Presentation on theme: "Naser Odeh and Tim Cockerill UKCCSC Meeting Newcastle September 17, 2007 LIFE CYCLE EMISSIONS FROM FOSSIL FUEL POWER PLANTS WITH CARBON CAPTURE AND STORAGE."— Presentation transcript:
Naser Odeh and Tim Cockerill UKCCSC Meeting Newcastle September 17, 2007 LIFE CYCLE EMISSIONS FROM FOSSIL FUEL POWER PLANTS WITH CARBON CAPTURE AND STORAGE
Life Cycle Assessment of Carbon Capture and Storage
Life Cycle Assessment - Methodology Improvement Assessment Definition of system boundaries for each fuel cycle Definition of Goal & Scope Inventory Analysis Impact Assessment Data Collection and Construction of a list of pollutants and corresponding emissions Different emissions are packed into major impact categories such GWP, acidification, eutrophication, etc. Recommendations on how to reduce impacts from different phases of the life cycle are given.
Technologies considered for Analysis The following technologies are analysed in detail - The following technologies are analysed in detail - Supercritical PC with SCR, ESP & FGD (No CCS) - Supercritical PC with SCR, ESP, FGD and CCS - Natural Gas Combined Cycle (NGCC) without CCS - Natural Gas Combined Cycle (NGCC) with CCS - Integrated Gasification Combined Cycle (IGCC) without CCS - Integrated Gasification Combined Cycle (IGCC) with CCS Compared to reference - Compared to reference - Subcritical PC with SCR, ESP & FGD (No CCS)
GHG Emissions: PC vs. NGCC GHG Emissions: PC vs. NGCC ConstructionFuel production Direct Combustion Other Operation & Transport Fuel Transport Waste Disposal 90.7 % 0.2 % 5.5 %0.2 %3 %0.4 % Supercritical PC Total GHG emissions (g CO 2 -e / kWh): 868 ConstructionFuel production Direct Combustion Other Operation and Transport Fuel Transport Waste Disposal 74.3 % 0.3 % 25.1 %0.0 %0.3 %0.0 % NGCC Total GHG emissions (g CO 2 -e / kWh): 485 Methane leakage from transport is included with Fuel production emissions
GHG Emissions: Non-CCS vs. CCS Construction Fuel production Direct Combustion Other Operation & Transport Fuel Transport Waste Disposal 90.7 % 0.2 % 5.5 %0.2 %3 %0.4 % Supercritical PC without CCS Total GHG emissions (g CO 2 -e / kWh): 868 Construction Fuel productionDirect Combustion Other Operation and Transport Fuel TransportWaste Disposal 43.7 % 1.3 % 25.8 %0.7 %25.1 %3.4 % Total GHG emissions (g CO 2 -e / kWh): 244 Supercritical PC with CCS (90 % capture) Production of MEA in addition to other materials
Supercritical PC + SCR + ESP + CCS (no FGD) GHG Emissions in g CO 2 -e/kWh
* in g/kWh units ** in l/kWh units Resource Consumption
Technology ABCDE Reference: Sub PC+3.5%NA-0.09%NA Super PC +3.5%NA-0.09%NA Super PC + CCS +16.9%NA-0.50%+0.05%+14.8% NGCC NA+10.9%NA NGCC + CCS NA+33.2%NA+0.07%+11.3% IGCC +3.3%NA-0.06%NA IGCC + CCS +24.4%NA-0.4%+0.08%+25.6% A: All coal imported from Russia instead of locally mined B: Natural gas losses increase from 1% to 3 % C: 50 % of waste (Ash and FGD) recovered and used in construction materials D: CO 2 pipeline length increases by 100 km E: Capture efficiency decreases by 5 percentage points Sensitivity Analysis of GHG Emissions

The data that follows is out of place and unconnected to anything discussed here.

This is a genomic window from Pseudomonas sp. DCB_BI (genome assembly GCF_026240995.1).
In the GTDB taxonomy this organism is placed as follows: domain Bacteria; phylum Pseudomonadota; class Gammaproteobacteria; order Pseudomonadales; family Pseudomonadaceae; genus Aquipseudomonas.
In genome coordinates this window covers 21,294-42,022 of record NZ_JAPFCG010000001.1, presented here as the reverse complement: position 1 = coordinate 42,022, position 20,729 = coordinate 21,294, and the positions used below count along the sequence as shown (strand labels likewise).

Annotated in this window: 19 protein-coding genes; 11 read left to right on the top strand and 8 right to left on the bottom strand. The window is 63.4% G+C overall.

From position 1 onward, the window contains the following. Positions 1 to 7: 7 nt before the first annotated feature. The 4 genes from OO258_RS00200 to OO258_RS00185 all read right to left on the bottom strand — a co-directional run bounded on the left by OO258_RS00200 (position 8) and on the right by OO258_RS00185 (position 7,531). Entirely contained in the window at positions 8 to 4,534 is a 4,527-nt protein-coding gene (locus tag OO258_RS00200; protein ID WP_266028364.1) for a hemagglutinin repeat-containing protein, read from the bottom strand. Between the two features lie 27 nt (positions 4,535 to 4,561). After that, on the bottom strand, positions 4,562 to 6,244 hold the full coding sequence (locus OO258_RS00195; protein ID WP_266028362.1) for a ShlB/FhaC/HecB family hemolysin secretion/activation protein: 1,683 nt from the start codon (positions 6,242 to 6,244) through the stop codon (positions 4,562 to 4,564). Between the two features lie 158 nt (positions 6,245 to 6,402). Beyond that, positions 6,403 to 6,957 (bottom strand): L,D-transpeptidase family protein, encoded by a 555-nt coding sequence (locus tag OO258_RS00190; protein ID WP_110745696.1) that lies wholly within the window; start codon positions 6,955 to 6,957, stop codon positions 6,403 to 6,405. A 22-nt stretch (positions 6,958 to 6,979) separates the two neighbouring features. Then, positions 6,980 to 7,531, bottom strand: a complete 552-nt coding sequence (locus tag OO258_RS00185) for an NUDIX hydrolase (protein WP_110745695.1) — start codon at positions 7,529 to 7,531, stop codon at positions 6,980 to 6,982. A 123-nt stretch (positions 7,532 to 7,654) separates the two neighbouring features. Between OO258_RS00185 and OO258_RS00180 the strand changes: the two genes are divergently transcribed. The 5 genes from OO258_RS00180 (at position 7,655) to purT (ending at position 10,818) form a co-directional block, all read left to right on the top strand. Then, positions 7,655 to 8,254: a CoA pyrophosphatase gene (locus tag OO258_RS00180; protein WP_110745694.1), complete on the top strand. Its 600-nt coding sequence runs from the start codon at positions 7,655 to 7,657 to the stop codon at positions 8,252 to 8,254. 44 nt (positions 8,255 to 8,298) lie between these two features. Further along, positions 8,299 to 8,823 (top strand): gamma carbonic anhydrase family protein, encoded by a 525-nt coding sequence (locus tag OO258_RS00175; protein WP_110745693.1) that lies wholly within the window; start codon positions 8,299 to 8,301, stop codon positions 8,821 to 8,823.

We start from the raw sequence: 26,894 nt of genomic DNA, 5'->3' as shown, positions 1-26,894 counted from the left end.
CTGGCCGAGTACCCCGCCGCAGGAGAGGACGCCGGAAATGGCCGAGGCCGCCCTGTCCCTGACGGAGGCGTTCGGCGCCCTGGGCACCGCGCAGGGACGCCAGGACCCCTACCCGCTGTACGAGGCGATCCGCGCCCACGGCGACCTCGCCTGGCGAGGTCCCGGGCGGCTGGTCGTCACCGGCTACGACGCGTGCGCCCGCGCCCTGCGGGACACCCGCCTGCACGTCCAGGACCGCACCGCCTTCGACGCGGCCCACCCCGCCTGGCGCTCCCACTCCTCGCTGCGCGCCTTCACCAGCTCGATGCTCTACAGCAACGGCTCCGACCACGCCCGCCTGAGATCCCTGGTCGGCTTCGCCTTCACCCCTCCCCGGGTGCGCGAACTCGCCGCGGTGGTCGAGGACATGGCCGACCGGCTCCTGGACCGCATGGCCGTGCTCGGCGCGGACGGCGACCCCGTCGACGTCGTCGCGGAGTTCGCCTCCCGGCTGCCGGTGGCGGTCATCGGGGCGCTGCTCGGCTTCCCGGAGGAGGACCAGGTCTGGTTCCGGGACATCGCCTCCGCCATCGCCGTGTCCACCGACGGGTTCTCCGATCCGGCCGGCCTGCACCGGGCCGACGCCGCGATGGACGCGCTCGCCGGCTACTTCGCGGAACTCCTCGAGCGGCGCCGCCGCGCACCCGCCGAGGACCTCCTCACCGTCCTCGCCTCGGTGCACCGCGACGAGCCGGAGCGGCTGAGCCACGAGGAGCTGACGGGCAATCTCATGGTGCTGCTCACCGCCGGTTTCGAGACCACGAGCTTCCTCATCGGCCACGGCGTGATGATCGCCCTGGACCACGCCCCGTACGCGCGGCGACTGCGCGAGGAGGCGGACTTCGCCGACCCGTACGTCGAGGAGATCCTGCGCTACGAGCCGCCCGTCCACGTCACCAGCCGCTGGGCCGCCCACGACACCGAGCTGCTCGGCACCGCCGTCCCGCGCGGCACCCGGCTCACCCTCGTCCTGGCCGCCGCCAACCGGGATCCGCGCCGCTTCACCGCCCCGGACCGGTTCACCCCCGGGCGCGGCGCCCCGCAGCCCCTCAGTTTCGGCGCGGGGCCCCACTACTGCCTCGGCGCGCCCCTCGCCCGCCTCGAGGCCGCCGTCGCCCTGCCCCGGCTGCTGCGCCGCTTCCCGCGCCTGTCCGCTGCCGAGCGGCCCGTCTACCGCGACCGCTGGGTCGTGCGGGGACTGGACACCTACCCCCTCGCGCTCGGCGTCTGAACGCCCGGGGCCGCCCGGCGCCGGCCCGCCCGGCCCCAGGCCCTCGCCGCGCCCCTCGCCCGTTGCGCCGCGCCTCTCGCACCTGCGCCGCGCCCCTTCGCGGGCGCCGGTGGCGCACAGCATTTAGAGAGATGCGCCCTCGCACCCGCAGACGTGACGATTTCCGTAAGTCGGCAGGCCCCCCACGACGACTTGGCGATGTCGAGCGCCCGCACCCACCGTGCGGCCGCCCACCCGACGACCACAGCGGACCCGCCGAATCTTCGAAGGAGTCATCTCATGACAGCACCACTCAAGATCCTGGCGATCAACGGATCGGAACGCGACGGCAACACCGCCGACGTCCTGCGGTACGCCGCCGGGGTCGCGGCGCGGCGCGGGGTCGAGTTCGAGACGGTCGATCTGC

TechnologyNOx (as NO) (g/kWh) SO 2 (g/kWh) Particulates (g/kWh) NH 3 (g/kWh) Super PC 0.4101.2500.0580.005 Super PC + CCS 0.5900.0090.0300.470 NGCC 0.140--0.005 NGCC + CCS 0.160--0.150 IGCC 0.1200.3000.004- IGCC + CCS 0.1000.3300.004- Other Air Pollutants * Increase in NOx and Ammonia concentration may lead to - Higher acidification potential (increases by 11% for NGCC) - Higher Eutrophication potential (increases by a factor of 4 for PC)
MEA Waste - MEA Waste - MEA waste contains many organic compounds, cations (sodium, selenium, etc.) and anions (such as chlorides, nitrates). - MEA waste is considered hazardous waste Emissions of MEA and Ammonia with the flue gas - Emissions of MEA and Ammonia with the flue gas - Some of the MEA escapes with the flue gas (concentration 1-4 ppm) - MEA as a gas is irritant but it has a short lifetime and so is not expected to be harmful. - however, MEA is completely soluble in water and is considered moderately hazardous to aquatic life - Ammonia in flue gas may cause the formation of particulates due to reaction with NOx Nitrosamines - Nitrosamines - The reaction of MEA with NOx in the atmosphere or in the flue gas leads to the formation of Nitrosamines - Nitroasamines are carcinogens. Other Environmental Issues with MEA Capture
Conclusions - Life cycle GHG emissions from fossil fuel power stations with CCS (90 % CO 2 capture) can be reduced by 60-81%. - IGCC is favorable with GHG emissions reducing to less than 160 g/kWh. - Sensitivity analysis shows that the coal transport distance, the capture efficiency, and methane leakage from gas production and transport can significantly affect LC GHG emissions. - Like other end-of-pipe pollution control technologies, the amine process should be viewed as a pollution transfer rather than pollution prevention method. While the GWP reduces, other impacts increase. - The implementation of CCS changes the environmental assessment and so positive and negative impacts must be evaluated carefully.